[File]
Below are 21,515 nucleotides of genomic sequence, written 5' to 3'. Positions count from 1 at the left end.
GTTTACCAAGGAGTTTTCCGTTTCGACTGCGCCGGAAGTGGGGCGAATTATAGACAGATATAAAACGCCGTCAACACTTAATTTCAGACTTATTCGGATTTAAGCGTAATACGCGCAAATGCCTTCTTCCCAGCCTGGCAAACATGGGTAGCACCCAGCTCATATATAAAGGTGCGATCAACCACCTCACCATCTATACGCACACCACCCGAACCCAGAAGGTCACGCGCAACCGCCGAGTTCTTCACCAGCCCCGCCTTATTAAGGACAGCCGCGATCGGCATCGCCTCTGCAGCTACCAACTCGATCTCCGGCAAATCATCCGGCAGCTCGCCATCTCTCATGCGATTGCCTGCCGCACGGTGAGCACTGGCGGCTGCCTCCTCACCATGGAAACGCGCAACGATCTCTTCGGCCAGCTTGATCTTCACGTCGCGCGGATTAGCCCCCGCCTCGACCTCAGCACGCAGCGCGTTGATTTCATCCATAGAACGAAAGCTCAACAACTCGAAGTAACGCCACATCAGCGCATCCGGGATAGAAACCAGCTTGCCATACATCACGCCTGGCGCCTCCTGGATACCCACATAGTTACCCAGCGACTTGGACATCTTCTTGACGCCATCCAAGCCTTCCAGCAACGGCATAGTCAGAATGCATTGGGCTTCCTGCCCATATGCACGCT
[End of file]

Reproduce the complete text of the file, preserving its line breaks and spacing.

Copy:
Below are 21,515 nucleotides of genomic sequence, written 5' to 3'. Positions count from 1 at the left end.
GTTTACCAAGGAGTTTTCCGTTTCGACTGCGCCGGAAGTGGGGCGAATTATAGACAGATATAAAACGCCGTCAACACTTAATTTCAGACTTATTCGGATTTAAGCGTAATACGCGCAAATGCCTTCTTCCCAGCCTGGCAAACATGGGTAGCACCCAGCTCATATATAAAGGTGCGATCAACCACCTCACCATCTATACGCACACCACCCGAACCCAGAAGGTCACGCGCAACCGCCGAGTTCTTCACCAGCCCCGCCTTATTAAGGACAGCCGCGATCGGCATCGCCTCTGCAGCTACCAACTCGATCTCCGGCAAATCATCCGGCAGCTCGCCATCTCTCATGCGATTGCCTGCCGCACGGTGAGCACTGGCGGCTGCCTCCTCACCATGGAAACGCGCAACGATCTCTTCGGCCAGCTTGATCTTCACGTCGCGCGGATTAGCCCCCGCCTCGACCTCAGCACGCAGCGCGTTGATTTCATCCATAGAACGAAAGCTCAACAACTCGAAGTAACGCCACATCAGCGCATCCGGGATAGAAACCAGCTTGCCATACATCACGCCTGGCGCCTCCTGGATACCCACATAGTTACCCAGCGACTTGGACATCTTCTTGACGCCATCCAAGCCTTCCAGCAACGGCATAGTCAGAATGCATTGGGCTTCCTGCCCATATGCACGCT